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story.lead_photo.caption Rich Fohey's farm, located near the Callaway/Boone County line north of Interstate 70, recently came under scrutiny by the Department of Natural Resources. According to the DNR, the farm qualifies as a Class 1C CAFO but was operating without the proper permit. Fohey said he's working to apply for a permit now. Photo by Helen Wilbers / Fulton Sun.

A Callaway County farmer was recently found to be running an unlicensed concentrated animal feeding operation, according to a Missouri Department of Natural Resources report.

Rich Fohey operates Rich Fohey Farms, which despite its Columbia address, sits on the Callaway County side of Cedar Creek. According to a letter of warning from the DNR dated Nov. 7, an October investigation found his farming operation involved enough sows to qualify as a Class 1C CAFO but lacked a proper permit.

"In my experience, it doesn't happen that often," said Jamie Shinn, environmental supervisor at the DNR's Northeast Regional Office.

Fohey said his farrowing operation goes back to 1990 and only this year "inched up over the threshold" to qualify as a Class 1C CAFO. He said they simply hadn't gotten around to filing the paperwork for the permit.

According to the inspection report, the DNR received an "environmental concern" pointing out the facility appeared to be larger than a Class 2 Animal Feeding Operation (which does not require a permit) and was not listed on the DNR's CAFO map ( Shinn said the DNR does not disclose the source of concern reports. The farm has not previously been subjected to an investigation or inspection.

"We'd never had an issue with the DNR," Fohey said.

Michael Heaton, an environmental scientist with the DNR, led the investigation. Based on Google Earth data, Heaton wrote in his report, the facility consists of two lagoons and several production buildings. One lagoon predates Google Earth's imaging, while the other was built around 2005.

Heaton reached out to Fohey on Oct. 9 over the phone and explained the DNR's concerns.

"Fohey stated that they have worked up over that number and recently added another farrowing building," Heaton wrote. "I asked Mr. Fohey how many animals he has in the facility. Mr. Fohey stated that he now has 2,700-2,800 sows in the farrowing facility."

Heaton said any animal feeding operating facility with more than 1,000 animal units (that is, 2,500 swine weighing at least 55 pounds) is classed as a CAFO and requires a permit. He told Fohey acquiring a Class 1C CAFO permit will require conforming to certain setback distances (which limit how close a CAFO can be to residences, schools, etc.).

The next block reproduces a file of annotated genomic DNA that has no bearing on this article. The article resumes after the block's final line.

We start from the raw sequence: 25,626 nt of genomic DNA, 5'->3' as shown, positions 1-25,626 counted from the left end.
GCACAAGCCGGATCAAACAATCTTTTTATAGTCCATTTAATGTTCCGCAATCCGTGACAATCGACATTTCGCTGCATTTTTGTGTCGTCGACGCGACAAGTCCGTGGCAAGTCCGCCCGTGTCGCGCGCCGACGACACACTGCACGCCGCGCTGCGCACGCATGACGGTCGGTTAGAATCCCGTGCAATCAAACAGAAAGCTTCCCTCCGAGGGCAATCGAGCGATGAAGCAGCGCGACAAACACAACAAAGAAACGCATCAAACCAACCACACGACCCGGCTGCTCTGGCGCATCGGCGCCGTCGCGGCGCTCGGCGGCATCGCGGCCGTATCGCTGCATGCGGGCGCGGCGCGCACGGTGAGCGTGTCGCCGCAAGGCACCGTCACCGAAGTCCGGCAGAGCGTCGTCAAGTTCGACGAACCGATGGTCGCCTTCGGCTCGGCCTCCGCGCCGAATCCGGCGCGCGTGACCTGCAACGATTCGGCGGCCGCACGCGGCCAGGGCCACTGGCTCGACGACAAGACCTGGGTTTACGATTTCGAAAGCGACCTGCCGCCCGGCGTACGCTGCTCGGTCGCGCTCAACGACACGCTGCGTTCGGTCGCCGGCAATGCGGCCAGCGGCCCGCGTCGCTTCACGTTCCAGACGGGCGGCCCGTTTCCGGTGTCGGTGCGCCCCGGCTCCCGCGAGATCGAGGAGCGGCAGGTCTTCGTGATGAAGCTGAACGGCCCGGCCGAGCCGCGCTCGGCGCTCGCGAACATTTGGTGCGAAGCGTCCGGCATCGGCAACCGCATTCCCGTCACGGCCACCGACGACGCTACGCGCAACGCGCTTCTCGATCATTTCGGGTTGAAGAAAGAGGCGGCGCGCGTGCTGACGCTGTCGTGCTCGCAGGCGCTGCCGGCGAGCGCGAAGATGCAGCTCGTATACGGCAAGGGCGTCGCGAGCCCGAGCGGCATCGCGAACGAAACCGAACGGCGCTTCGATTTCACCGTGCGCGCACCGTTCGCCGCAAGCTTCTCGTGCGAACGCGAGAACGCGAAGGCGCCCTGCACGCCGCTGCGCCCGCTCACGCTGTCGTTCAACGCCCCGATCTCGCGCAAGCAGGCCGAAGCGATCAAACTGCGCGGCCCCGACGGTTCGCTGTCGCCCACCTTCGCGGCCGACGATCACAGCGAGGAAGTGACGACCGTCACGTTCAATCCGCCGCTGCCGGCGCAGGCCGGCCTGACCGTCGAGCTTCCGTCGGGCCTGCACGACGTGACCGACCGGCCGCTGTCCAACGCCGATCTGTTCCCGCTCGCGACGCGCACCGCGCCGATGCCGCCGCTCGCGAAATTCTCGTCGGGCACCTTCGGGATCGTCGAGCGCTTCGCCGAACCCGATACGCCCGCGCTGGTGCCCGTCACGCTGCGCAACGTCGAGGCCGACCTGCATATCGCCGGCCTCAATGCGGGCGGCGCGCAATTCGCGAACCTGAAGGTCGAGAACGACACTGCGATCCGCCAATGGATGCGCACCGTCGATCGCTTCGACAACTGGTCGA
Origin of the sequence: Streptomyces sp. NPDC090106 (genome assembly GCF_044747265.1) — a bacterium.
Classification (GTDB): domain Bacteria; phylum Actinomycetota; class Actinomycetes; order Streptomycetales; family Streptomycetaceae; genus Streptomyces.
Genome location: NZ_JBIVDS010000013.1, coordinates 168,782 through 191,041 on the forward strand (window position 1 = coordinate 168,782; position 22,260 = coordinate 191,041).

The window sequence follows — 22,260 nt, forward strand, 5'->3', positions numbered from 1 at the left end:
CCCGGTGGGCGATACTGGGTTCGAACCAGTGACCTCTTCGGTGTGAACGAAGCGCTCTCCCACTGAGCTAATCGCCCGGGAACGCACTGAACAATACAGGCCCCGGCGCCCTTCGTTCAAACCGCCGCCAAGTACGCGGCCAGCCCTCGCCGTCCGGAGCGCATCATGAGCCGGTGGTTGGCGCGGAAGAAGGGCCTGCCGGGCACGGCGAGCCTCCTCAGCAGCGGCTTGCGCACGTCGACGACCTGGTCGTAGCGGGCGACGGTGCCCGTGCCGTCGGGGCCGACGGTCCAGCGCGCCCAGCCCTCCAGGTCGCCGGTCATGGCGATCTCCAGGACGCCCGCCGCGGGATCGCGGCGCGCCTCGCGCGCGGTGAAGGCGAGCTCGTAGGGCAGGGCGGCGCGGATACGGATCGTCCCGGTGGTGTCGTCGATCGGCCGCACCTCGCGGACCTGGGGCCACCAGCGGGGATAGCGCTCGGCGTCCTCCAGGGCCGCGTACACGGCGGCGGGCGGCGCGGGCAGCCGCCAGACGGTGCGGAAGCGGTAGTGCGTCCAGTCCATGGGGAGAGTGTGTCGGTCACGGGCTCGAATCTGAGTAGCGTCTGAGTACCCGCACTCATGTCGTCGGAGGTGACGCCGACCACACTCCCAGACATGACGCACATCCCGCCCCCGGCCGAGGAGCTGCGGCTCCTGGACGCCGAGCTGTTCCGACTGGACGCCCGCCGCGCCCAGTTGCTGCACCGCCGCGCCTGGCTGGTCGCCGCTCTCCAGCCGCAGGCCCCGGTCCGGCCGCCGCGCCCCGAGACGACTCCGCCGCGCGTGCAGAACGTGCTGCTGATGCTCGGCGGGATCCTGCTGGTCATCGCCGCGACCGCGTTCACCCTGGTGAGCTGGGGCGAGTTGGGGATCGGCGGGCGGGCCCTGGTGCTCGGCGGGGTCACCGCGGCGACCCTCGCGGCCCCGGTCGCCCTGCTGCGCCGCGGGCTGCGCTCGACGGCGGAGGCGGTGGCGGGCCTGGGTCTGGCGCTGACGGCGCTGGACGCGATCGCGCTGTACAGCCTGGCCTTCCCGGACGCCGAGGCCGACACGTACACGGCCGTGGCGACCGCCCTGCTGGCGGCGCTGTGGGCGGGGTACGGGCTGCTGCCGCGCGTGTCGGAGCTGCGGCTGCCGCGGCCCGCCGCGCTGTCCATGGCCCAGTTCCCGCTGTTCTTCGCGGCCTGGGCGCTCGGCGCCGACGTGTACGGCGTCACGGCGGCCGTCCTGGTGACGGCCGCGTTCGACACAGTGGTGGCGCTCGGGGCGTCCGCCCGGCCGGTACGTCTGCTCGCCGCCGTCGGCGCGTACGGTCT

Heaton noted Fohey said "he thought he could meet the setback distances."

"I explained that if a permit could not be obtained, they would have to reduce animals in the facility below 1,000 animal units," Heaton added.

The DNR sent Fohey a letter of warning informing him operating a Class 1 CAFO without a permit is "a violation of Missouri Clean Water Law Section 644.051.2 and 644.076.1, RSMo and Missouri Clean Water Commission Regulation 10 CSR 20-6.300(2)(B)."

Additionally, Fohey may have violated regulations by failing to acquire a construction permit before constructing the second lagoon.

"If it is determined that a construction permit was required, additional violations may be cited in the future," the report noted. Shinn said determination has not yet been made; a DNR office in Jefferson City is looking into it.

Fohey was ordered to acquire the services of a certified engineer and submit a CAFO Operating Permit Application (including neighbor notices) to the department. He was given until Thursday to do so.

"They are in the process of submitting the required paperwork and the obtaining permit," Shinn said. "That wasn't possible within 60-day time frame. We're allowing them more time because of the amount of paperwork."

Fohey said he's hired an engineer and "a guy who handles permit stuff." His goal is to turn in all required paperwork by March 1.

"We're in the works of getting all that done," he said. "I guess I don't see a big problem."

The DNR's focus is on Fohey's continued cooperation with the DNR to bring the farm into compliance with regulations, Shinn said.

"We'll go through the process," Shinn added. "As long as they voluntarily comply with the actions they're asking — that's our desire."

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